My mother called me thrice at eight in the night. Editing an article, I thought something had happened and picked up the third call. And then after some small talk about my writing and if I was ever going to take up a job, she said she wanted to talk about something.
As a thirty-year-old unmarried woman in India, I recognize this something, like dogs can sense tsunamis, for at least five years now. This something — without any exception — is marriage.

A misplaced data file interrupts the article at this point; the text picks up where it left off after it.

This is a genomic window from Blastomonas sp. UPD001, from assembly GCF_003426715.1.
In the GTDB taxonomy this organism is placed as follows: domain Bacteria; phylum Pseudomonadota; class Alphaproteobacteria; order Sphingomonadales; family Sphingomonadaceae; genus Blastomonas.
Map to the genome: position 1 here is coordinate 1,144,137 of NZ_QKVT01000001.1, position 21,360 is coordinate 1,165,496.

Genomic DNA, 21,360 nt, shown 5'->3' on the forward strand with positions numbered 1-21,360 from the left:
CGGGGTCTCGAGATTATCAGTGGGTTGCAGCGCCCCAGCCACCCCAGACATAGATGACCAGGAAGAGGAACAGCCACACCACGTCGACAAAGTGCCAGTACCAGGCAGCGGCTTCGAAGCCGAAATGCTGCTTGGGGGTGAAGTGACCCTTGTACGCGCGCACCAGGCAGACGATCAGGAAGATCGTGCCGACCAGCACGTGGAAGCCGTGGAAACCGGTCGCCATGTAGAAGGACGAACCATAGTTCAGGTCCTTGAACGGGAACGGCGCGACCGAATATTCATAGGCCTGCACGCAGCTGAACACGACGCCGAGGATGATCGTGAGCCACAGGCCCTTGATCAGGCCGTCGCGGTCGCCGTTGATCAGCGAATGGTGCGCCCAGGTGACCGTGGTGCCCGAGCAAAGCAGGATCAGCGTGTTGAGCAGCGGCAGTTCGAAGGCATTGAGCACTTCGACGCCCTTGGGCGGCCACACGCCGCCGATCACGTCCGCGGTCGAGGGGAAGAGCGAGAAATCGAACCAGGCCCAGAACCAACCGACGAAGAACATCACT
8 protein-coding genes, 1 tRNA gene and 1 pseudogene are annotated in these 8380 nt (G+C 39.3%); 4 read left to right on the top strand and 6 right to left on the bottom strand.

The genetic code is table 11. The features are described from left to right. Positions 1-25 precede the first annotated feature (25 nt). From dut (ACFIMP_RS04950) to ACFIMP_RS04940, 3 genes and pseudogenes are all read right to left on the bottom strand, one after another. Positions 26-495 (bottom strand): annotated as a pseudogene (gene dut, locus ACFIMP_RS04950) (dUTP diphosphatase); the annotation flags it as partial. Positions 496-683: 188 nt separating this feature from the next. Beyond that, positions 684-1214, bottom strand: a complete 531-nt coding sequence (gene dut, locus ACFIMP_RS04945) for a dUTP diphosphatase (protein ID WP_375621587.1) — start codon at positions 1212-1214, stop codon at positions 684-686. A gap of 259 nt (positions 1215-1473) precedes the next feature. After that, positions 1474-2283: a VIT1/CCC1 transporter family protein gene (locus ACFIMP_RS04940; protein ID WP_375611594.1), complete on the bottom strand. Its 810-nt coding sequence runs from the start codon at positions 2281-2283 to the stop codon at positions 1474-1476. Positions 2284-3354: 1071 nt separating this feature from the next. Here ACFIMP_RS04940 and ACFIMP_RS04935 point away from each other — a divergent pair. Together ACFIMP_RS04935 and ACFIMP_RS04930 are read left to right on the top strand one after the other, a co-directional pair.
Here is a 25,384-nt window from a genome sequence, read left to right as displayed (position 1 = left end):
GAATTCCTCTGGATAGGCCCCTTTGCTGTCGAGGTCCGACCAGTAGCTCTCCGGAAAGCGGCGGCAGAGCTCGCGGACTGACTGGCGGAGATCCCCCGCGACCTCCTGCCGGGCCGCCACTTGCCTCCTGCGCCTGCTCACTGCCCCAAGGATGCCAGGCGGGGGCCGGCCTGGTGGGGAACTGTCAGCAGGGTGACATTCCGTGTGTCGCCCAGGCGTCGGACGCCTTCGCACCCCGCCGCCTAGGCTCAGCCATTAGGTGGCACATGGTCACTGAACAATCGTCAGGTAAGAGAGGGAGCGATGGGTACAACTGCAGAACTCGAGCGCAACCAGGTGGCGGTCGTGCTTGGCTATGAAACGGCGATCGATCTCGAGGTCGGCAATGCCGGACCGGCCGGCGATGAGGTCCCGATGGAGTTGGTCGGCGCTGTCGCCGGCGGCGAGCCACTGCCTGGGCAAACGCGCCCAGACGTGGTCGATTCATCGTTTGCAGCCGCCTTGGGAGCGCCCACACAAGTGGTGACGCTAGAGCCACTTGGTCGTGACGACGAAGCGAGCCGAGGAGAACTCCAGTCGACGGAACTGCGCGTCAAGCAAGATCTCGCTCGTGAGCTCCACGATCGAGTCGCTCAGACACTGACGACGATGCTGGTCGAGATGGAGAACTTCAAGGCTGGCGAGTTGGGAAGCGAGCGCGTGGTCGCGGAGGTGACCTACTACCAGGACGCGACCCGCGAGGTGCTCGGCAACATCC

To humor her, I asked what did she want to talk about. She said she always worried about me and often cried because she cannot do anything else. That she didn’t know what my life plans were. That nothing made sense. That I must have been lonely. Didn’t I like having a family? Was there anybody? That why couldn’t we — mother and daughter —share everything with each other.
These sentences stumbled out of her mouth as she choked.